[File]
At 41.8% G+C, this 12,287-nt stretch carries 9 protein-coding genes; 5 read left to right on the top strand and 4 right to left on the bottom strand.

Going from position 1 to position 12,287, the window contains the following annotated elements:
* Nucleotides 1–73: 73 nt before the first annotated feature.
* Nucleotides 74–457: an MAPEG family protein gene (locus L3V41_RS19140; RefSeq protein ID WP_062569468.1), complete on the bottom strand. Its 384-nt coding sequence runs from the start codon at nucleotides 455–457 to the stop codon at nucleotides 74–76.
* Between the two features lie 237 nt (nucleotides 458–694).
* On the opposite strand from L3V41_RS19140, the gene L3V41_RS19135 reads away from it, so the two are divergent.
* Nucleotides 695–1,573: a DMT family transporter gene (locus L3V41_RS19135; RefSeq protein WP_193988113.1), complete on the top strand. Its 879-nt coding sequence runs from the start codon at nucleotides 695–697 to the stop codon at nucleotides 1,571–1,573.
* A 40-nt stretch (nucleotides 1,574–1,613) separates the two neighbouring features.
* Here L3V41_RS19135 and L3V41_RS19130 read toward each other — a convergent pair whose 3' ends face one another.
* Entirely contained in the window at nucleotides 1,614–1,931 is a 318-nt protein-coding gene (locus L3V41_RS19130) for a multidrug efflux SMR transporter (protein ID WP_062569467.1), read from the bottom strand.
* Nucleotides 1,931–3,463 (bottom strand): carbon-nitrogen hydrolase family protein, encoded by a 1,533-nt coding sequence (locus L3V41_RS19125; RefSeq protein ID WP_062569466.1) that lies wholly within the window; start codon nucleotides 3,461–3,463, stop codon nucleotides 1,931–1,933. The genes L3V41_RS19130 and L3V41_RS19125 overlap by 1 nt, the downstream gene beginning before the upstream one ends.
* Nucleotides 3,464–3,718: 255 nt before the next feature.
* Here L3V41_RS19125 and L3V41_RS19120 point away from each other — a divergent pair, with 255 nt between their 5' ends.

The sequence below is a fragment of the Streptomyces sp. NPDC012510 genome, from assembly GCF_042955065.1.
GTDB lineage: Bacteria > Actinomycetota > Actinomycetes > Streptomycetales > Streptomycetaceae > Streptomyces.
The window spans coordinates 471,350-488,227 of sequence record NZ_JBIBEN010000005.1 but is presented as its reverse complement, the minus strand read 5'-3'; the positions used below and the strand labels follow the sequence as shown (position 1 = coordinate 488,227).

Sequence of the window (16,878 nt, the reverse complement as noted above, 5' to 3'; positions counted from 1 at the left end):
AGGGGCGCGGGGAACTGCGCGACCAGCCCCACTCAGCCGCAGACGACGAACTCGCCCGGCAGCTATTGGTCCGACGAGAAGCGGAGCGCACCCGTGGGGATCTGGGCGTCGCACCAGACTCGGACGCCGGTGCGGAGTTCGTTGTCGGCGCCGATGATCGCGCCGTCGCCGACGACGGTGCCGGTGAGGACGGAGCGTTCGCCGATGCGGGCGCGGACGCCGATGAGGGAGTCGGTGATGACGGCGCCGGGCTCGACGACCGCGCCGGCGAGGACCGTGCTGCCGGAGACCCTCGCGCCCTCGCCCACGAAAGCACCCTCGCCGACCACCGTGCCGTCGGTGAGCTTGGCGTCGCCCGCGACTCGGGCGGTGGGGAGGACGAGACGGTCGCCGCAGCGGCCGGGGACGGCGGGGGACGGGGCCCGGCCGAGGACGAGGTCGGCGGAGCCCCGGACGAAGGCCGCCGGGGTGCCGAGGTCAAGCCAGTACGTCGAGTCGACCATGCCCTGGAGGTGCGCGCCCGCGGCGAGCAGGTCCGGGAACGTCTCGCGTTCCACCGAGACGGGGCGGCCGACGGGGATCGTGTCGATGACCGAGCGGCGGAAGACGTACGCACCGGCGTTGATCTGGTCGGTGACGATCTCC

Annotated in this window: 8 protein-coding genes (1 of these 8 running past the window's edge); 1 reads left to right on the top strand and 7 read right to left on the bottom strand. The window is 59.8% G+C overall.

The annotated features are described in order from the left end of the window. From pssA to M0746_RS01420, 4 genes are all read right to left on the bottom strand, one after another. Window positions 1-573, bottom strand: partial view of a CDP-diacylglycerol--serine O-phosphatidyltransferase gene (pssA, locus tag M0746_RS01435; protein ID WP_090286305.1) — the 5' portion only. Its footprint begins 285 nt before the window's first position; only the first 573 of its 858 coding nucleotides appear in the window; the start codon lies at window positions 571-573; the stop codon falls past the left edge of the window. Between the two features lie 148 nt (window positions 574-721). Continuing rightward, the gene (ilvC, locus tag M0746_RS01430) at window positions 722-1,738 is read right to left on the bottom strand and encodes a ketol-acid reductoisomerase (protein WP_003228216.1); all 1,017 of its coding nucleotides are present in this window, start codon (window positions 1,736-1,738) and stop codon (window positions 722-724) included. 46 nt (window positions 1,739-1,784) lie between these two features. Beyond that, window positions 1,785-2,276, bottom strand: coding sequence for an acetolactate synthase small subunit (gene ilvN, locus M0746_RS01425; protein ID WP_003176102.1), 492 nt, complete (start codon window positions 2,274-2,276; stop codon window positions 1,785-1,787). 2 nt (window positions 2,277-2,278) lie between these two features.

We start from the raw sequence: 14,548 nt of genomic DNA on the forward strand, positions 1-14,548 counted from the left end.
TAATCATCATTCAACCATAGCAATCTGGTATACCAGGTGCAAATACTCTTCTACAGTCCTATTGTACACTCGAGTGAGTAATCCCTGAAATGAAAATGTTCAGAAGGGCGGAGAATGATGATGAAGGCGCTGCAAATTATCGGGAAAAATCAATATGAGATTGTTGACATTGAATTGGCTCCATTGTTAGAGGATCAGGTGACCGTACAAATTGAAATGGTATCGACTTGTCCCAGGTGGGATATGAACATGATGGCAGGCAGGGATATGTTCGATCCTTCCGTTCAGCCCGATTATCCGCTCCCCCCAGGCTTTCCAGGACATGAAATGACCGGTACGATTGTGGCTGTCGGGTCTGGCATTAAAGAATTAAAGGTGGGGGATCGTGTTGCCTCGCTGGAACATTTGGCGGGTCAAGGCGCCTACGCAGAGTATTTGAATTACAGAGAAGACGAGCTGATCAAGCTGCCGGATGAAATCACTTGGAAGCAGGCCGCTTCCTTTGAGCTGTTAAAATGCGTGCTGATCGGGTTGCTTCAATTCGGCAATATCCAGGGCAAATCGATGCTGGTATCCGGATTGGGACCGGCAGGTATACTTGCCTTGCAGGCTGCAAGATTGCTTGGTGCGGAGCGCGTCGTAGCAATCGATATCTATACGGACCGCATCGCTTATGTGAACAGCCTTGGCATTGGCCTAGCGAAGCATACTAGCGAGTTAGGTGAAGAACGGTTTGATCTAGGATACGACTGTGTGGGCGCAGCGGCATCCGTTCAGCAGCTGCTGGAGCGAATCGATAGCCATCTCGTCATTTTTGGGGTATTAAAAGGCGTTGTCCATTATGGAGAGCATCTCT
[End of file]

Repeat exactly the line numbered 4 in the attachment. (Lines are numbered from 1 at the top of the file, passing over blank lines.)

* Nucleotides 74–457: an MAPEG family protein gene (locus L3V41_RS19140; RefSeq protein ID WP_062569468.1), complete on the bottom strand. Its 384-nt coding sequence runs from the start codon at nucleotides 455–457 to the stop codon at nucleotides 74–76.